Creating Vernacular Content Is Not Restricted To Textual Content Alone; Here's Why!
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Deepit Purkayastha, co-founder and chief strategy officer at Inshorts, said that people belonging to smaller cities prefer to audio-visual form of content over textual content.
Deepit was one of the panellists at the Global Mobile App Summit and Awards (GMASA) 2016 in Bengaluru last week.
Deepit said that the therm“vernacular opportunity” is sort of a misnomer kind of a description. “Vernacular is not only textually, it is also audio visually vernacular. I would like to listen to a Bengali song but that doesn’t mean that I would read and write in Bengali,” he said.
He also said that creating vernacular content is not only restricted to textual content. Even tier 2 and 3 city folks prefer textual content in Hindi and English languages and that there is bigger opportunity for vernacular audio-visual content than just textual content, he said.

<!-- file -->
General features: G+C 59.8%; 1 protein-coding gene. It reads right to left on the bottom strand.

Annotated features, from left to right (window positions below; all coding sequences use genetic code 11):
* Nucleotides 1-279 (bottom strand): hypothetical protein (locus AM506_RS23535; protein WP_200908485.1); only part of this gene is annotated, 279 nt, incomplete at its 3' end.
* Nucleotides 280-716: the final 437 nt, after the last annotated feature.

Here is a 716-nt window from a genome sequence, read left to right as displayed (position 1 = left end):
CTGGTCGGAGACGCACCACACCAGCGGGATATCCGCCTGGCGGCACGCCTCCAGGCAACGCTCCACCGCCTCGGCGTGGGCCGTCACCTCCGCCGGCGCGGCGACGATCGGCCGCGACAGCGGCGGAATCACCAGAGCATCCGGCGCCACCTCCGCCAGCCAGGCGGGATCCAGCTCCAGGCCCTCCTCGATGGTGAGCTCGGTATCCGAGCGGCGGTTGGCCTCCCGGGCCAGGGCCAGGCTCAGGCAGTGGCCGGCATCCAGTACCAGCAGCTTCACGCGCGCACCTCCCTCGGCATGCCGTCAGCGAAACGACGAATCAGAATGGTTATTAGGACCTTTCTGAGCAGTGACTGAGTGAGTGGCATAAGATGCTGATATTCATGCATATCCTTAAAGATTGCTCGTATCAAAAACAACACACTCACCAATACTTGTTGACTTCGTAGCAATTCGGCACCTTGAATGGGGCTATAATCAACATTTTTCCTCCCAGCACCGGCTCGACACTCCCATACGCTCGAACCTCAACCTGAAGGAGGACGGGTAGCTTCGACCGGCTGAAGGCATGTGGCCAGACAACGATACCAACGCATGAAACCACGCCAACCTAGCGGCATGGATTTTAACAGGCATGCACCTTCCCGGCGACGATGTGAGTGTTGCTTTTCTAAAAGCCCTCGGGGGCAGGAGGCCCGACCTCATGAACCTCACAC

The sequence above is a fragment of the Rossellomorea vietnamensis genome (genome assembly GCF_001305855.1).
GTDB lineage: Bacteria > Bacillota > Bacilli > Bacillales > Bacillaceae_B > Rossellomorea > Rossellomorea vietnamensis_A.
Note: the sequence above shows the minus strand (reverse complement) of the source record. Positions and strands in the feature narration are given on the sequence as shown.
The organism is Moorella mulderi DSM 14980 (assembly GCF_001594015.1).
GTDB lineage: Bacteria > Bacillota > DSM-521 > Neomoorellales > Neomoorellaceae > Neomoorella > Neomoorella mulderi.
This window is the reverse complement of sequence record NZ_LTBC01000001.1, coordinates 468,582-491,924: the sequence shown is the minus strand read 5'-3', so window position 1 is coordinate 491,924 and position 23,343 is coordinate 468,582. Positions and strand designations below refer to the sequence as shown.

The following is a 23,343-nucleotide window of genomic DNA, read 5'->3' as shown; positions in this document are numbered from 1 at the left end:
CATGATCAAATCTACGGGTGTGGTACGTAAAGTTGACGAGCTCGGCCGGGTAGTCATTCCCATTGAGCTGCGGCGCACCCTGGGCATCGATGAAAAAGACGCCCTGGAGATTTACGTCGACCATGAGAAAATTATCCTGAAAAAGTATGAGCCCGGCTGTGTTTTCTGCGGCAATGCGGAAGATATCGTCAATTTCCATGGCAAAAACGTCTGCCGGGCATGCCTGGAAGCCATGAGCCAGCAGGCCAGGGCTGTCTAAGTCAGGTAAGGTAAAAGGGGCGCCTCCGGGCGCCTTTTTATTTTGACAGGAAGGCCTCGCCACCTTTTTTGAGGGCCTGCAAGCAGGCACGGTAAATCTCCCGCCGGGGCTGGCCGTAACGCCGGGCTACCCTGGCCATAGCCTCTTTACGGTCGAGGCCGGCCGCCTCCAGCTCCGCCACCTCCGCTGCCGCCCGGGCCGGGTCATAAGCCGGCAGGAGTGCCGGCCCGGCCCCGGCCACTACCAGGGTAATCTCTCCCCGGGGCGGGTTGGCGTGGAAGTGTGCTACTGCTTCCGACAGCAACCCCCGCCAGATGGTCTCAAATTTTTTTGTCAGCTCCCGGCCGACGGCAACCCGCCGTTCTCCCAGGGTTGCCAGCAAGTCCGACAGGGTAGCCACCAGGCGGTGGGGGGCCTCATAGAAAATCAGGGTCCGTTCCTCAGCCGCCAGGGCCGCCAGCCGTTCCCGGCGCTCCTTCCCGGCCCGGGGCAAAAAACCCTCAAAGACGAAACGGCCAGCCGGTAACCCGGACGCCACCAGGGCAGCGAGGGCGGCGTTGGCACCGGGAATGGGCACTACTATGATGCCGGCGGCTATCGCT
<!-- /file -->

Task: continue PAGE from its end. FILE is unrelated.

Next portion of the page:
More content monetization
Talking about monetizing opportunity of content, Deepit said that once there is some sort of maturity in the market where people understand what they want and what they don’t want then subscriptions would kick in. Until that happens, advertising continues to remain the preferred choice of monetization, he said.
“I think we cannot pass the ball to any side of the story because there isn’t sufficient number of niche producers of content. That doesn’t exist because there aren’t sufficient takers for good content. It’s like a vicious cycle,” Deepit said.
To pacify the concerns as to when we will see the emergence of niche categorized versions of news such as politics, business and other categorized domains Deepit said, “I think it completely depends on how the users are evolving and what kind of niche content they are looking at for which people are willing to pay,” he said.